Work is nearing completion at 25 Park Row, a 702-foot-tall mixed-use skyscraper in the Financial District. Designed by COOKFOX Architects and developed by L+M Development Partners along with the family behind J&R Music World, the 50-story building will contain 110 residences marketed by Corcoran Sunshine Marketing Group, as well as commercial space handled by Cushman & Wakefield.
Cushman & Wakefield
Construction has wrapped up on 80 East 10th Street, a 26,000-square-foot mixed-use building in the East Village. The ten-story mixed-use building is designed by NAVA Companies and developed by Parametric Development Group. Brown Harris Stevens Development Marketing is responsible for sales of the 12 condominiums, which include a five-bedroom spread. Each home averages 2,000 square feet and range from $4.15 to $8.25 million. Cushman & Wakefield is marketing the ground-floor retail space, which has yet to find a tenant.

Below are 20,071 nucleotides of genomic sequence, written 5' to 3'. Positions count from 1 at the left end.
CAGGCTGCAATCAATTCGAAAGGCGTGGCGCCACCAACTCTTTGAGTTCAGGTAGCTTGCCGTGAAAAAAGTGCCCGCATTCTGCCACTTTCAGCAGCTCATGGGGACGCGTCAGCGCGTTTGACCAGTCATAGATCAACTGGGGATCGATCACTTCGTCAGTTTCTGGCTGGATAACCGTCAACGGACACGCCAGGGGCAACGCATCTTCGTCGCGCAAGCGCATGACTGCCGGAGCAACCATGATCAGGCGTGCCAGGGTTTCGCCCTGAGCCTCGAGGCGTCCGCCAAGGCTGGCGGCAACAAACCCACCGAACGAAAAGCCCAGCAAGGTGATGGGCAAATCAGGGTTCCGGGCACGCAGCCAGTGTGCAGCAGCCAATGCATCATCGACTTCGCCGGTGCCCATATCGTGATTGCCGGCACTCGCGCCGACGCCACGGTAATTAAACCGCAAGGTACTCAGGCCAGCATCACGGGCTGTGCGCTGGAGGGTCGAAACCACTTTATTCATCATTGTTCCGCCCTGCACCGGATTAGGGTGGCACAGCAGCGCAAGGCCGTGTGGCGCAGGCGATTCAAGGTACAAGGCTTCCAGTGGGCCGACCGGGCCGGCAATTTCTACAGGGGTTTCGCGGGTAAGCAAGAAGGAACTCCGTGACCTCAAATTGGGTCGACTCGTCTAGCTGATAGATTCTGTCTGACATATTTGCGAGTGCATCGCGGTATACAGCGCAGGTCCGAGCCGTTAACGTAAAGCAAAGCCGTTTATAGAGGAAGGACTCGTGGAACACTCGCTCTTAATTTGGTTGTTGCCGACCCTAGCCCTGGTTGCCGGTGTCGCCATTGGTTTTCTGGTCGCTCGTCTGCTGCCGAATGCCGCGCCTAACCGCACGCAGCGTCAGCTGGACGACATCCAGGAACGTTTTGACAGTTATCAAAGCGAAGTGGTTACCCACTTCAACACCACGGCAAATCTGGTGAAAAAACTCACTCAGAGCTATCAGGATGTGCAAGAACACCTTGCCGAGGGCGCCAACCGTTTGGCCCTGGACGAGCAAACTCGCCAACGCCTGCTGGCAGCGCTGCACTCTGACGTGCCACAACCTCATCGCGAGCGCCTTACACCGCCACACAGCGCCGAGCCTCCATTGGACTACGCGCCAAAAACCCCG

Work on the lower levels of 799 Broadway has now reached street level. The Greenwich Village development will become a 12-story, 182-foot-tall office building with around 180,00 square feet of newly built space. Normandy Real Estate Partners and Columbia Property Trust are developing the project, which is designed by Perkins + Will. Cushman & Wakefield is in charge of marketing the building.
New renderings reveal the glossy, reimagined interiors of 554 Eighth Avenue, known today as 554 On the Eighth. Designed by Fogarty Finger Architecture for The Expansion Group, the renovation is specifically intended to attract tenants from the technology sector. The 21-story pre-war building is located on the southeast corner of Eighth Avenue and West 38th Street and contains approximately 325,000 square feet of commercial area.
Directly across the street from Bloomingdale’s, 143-155 East 60th Street, or 151 East 60th Street, was supposed to give rise to a residential supertall on the southern edge of the Upper East Side. The assemblage has seen impressive design proposals released by both Archillier Architecture and Kohn Pedersen Fox. Demolition of six low-rise buildings began in the summer of 2017, after permits were filed. However, since then, activity has come to a grinding halt, and it appears that the site is the latest casualty of New York City’s Chinese-led development bust.